Friday, October 20, 2006

LCT blog updated

At last. They've just set up a comments function as well.

First Night Jitters
Posted October 18, 2006

An actress friend of mine once told me that she threw up before every performance, a statement I took as exaggerated until I walked in on her once just before curtain. It turned out she wasn't kidding. I have no idea whether any cast members of The Coast of Utopia engage in a similar practice, and of course I wouldn't, even in a backstage blog, broadcast that fact even if I did know. I mention my friend simply to indicate that actors must find ways to deal with their nerves, and that, in my experience, the better the actor the more likely that nerves play a part in the performance.

Last night, at the first preview of Voyage, there was plenty of nervousness, and at a cast and crew supper at O'Neals restaurant after the curtain rang down, David Manis, who plays the senior serf Semyon, asked me if I'd noticed it. I have to confess that, except from an occasional hand tremor on the part of one to-be-kept-nameless actor during a party scene, I hadn't. This is a demonstration of what I said just a minute ago: good actors - and this company is loaded with them - find a way to use their adrenalin. Were I a director, I'd worry much less about the presence of nerves than about their absence. And, to be honest, it would be barking mad to think the first performance could have come off without a lot of nervousness in the house. Even in previews, where things will be constantly adjusted, one can't help secretly fretting about a thousand things: What if the latest tech cues don't come off? What if the musical underscoring for a certain scene is too muted? What if an actress trips on her skirt? And, the biggest unknown when you're emerging from the rehearsal room, what if the audience never ever laughs? Even in a play about Hegel, you don't want people to sit on their hands! (For some reason, I always think about Hegel whenever I hear the old joke that goes, "What's the shortest book ever written?" "The Anthology of German Humor.") Luckily, the play is about Russians, who, unlike Hegel, tend to have an acute sense of irony. Judging from the laughter in the house, the first-preview audience did, too.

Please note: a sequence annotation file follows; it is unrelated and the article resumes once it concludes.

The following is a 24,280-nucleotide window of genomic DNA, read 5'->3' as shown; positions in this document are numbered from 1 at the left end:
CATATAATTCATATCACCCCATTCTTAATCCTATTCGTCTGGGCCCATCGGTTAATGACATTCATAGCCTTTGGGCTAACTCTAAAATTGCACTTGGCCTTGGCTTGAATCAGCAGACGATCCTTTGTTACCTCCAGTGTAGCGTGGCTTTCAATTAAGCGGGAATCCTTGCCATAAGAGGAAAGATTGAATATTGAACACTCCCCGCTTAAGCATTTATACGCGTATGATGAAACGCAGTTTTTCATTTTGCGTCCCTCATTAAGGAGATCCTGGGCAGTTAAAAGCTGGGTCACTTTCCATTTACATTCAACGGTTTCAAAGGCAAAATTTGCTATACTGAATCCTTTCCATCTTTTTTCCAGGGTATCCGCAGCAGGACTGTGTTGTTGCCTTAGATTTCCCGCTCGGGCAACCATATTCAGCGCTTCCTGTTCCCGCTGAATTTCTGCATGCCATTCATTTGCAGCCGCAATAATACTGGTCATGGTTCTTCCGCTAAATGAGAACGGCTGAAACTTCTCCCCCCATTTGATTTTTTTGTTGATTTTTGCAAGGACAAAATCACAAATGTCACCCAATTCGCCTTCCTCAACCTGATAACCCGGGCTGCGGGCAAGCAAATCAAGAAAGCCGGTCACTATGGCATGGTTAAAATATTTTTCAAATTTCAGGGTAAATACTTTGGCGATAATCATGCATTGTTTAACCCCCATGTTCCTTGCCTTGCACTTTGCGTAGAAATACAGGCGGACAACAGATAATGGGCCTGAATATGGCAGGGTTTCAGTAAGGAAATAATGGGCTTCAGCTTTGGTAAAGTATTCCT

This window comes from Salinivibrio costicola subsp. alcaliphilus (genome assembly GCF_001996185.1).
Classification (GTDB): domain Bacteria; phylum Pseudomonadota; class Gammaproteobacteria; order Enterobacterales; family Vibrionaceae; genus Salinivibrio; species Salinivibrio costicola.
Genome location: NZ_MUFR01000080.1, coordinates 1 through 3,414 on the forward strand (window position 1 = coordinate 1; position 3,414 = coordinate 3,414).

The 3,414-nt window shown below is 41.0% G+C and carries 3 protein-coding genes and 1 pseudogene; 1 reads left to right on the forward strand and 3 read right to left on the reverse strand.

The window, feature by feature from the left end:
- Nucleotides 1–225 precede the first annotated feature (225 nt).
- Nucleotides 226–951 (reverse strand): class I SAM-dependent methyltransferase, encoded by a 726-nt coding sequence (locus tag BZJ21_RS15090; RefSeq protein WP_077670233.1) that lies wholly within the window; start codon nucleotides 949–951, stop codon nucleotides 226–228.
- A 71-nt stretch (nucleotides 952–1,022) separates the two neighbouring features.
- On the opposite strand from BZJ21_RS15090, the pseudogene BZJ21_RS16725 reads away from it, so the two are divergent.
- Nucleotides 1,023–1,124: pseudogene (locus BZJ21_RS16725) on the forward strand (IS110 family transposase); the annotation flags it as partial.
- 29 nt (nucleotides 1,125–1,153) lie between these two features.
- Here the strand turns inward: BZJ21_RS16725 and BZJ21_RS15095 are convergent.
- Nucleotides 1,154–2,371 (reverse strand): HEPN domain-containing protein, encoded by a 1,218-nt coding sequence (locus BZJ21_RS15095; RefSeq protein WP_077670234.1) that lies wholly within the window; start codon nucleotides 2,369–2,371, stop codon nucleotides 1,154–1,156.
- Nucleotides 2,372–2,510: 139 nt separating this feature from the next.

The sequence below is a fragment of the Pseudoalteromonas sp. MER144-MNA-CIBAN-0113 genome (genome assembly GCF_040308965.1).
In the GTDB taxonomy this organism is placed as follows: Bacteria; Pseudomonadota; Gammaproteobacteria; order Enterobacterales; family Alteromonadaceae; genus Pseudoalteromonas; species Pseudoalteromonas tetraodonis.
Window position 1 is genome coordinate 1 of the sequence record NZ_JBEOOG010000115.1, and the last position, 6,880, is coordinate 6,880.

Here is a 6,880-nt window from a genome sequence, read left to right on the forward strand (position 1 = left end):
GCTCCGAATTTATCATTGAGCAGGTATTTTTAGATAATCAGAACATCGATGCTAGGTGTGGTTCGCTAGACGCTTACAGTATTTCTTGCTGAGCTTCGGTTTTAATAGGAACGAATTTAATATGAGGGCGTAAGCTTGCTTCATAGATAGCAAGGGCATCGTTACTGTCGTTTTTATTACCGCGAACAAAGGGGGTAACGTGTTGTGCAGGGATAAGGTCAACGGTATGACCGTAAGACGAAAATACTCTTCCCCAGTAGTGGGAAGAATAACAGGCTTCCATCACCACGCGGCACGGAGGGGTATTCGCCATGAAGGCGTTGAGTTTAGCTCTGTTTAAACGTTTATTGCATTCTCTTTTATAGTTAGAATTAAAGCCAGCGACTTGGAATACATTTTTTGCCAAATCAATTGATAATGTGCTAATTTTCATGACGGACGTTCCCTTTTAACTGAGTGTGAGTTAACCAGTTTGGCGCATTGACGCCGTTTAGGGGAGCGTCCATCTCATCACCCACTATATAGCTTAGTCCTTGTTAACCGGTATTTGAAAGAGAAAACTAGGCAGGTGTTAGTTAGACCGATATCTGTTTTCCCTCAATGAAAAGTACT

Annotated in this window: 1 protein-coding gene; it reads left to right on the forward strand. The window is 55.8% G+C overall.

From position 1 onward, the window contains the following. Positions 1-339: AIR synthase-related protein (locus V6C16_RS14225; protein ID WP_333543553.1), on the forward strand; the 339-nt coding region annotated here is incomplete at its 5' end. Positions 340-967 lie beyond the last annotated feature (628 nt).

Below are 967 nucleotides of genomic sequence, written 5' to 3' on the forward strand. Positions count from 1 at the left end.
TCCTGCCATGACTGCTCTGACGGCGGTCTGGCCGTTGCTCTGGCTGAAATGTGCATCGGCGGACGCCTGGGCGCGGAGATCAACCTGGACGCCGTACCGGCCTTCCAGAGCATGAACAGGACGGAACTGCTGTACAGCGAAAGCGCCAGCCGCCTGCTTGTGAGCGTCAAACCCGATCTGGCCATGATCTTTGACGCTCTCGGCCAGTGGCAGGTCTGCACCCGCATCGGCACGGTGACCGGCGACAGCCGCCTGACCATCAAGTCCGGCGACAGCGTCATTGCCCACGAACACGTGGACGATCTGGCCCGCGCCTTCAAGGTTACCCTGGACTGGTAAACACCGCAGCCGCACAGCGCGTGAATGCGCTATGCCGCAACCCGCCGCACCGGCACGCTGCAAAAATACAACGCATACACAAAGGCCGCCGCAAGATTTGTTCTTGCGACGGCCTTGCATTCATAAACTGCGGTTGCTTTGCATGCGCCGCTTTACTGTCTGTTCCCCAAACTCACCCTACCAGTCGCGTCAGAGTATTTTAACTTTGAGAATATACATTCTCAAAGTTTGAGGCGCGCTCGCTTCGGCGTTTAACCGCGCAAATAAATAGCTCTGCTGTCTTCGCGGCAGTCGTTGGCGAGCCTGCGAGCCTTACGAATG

I suspect that the play's Alexander Herzen, BrĂ­an F. O'Byrne, has the sanest solution for nerves, at least this week: instead of fearing he'll forget his lines, he's worrying whether the Mets will win. Even if they don't, I have to confess how relieved I am that he's rooting for the guys who play at Shea. Herzen spent his life battling tyranny. The idea that the actor playing him could root for an Evil Empire based in the Bronx simply wouldn't be…real.

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